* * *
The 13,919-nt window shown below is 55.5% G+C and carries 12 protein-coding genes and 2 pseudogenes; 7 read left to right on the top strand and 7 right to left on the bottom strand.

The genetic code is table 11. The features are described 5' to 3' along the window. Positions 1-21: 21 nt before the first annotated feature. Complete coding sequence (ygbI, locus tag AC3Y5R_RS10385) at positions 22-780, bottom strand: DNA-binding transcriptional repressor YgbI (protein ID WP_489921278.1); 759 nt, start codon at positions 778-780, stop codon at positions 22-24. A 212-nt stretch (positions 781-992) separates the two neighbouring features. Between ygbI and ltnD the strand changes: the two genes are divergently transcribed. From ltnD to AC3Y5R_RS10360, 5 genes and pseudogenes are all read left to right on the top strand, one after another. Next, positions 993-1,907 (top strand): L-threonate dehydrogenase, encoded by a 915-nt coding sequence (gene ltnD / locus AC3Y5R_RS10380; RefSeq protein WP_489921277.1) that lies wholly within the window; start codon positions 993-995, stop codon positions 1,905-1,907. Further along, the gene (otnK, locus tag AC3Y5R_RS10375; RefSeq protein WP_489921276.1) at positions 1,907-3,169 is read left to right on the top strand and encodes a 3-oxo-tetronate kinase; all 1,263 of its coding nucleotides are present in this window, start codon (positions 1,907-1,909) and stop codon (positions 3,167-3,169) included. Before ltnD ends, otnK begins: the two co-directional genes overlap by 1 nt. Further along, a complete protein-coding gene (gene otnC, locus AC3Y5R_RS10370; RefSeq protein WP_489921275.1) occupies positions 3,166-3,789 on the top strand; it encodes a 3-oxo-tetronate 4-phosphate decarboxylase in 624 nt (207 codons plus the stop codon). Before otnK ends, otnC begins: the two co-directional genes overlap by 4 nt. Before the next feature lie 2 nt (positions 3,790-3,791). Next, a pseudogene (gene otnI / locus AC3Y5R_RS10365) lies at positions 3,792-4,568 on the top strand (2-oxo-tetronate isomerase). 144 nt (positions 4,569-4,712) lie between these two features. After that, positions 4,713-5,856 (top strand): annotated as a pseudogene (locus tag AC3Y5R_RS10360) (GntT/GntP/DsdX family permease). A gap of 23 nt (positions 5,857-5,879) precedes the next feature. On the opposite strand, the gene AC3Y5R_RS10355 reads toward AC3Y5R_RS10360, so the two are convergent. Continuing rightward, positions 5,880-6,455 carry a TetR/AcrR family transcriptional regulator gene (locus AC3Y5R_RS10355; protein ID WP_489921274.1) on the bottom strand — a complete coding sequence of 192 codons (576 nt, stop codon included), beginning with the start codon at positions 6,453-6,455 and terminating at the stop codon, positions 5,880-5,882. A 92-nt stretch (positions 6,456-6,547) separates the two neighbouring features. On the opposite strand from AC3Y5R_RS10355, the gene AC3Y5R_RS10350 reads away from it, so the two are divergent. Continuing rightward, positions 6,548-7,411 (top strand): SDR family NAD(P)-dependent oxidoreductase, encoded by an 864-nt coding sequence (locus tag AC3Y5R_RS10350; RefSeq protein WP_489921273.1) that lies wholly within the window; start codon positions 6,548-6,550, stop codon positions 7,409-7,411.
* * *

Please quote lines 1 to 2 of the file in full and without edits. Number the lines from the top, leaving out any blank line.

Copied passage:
The 13,919-nt window shown below is 55.5% G+C and carries 12 protein-coding genes and 2 pseudogenes; 7 read left to right on the top strand and 7 right to left on the bottom strand.

The genetic code is table 11. The features are described 5' to 3' along the window. Positions 1-21: 21 nt before the first annotated feature. Complete coding sequence (ygbI, locus tag AC3Y5R_RS10385) at positions 22-780, bottom strand: DNA-binding transcriptional repressor YgbI (protein ID WP_489921278.1); 759 nt, start codon at positions 778-780, stop codon at positions 22-24. A 212-nt stretch (positions 781-992) separates the two neighbouring features. Between ygbI and ltnD the strand changes: the two genes are divergently transcribed. From ltnD to AC3Y5R_RS10360, 5 genes and pseudogenes are all read left to right on the top strand, one after another. Next, positions 993-1,907 (top strand): L-threonate dehydrogenase, encoded by a 915-nt coding sequence (gene ltnD / locus AC3Y5R_RS10380; RefSeq protein WP_489921277.1) that lies wholly within the window; start codon positions 993-995, stop codon positions 1,905-1,907. Further along, the gene (otnK, locus tag AC3Y5R_RS10375; RefSeq protein WP_489921276.1) at positions 1,907-3,169 is read left to right on the top strand and encodes a 3-oxo-tetronate kinase; all 1,263 of its coding nucleotides are present in this window, start codon (positions 1,907-1,909) and stop codon (positions 3,167-3,169) included. Before ltnD ends, otnK begins: the two co-directional genes overlap by 1 nt. Further along, a complete protein-coding gene (gene otnC, locus AC3Y5R_RS10370; RefSeq protein WP_489921275.1) occupies positions 3,166-3,789 on the top strand; it encodes a 3-oxo-tetronate 4-phosphate decarboxylase in 624 nt (207 codons plus the stop codon). Before otnK ends, otnC begins: the two co-directional genes overlap by 4 nt. Before the next feature lie 2 nt (positions 3,790-3,791). Next, a pseudogene (gene otnI / locus AC3Y5R_RS10365) lies at positions 3,792-4,568 on the top strand (2-oxo-tetronate isomerase). 144 nt (positions 4,569-4,712) lie between these two features. After that, positions 4,713-5,856 (top strand): annotated as a pseudogene (locus tag AC3Y5R_RS10360) (GntT/GntP/DsdX family permease). A gap of 23 nt (positions 5,857-5,879) precedes the next feature. On the opposite strand, the gene AC3Y5R_RS10355 reads toward AC3Y5R_RS10360, so the two are convergent. Continuing rightward, positions 5,880-6,455 carry a TetR/AcrR family transcriptional regulator gene (locus AC3Y5R_RS10355; protein ID WP_489921274.1) on the bottom strand — a complete coding sequence of 192 codons (576 nt, stop codon included), beginning with the start codon at positions 6,453-6,455 and terminating at the stop codon, positions 5,880-5,882. A 92-nt stretch (positions 6,456-6,547) separates the two neighbouring features. On the opposite strand from AC3Y5R_RS10355, the gene AC3Y5R_RS10350 reads away from it, so the two are divergent. Continuing rightward, positions 6,548-7,411 (top strand): SDR family NAD(P)-dependent oxidoreductase, encoded by an 864-nt coding sequence (locus tag AC3Y5R_RS10350; RefSeq protein WP_489921273.1) that lies wholly within the window; start codon positions 6,548-6,550, stop codon positions 7,409-7,411.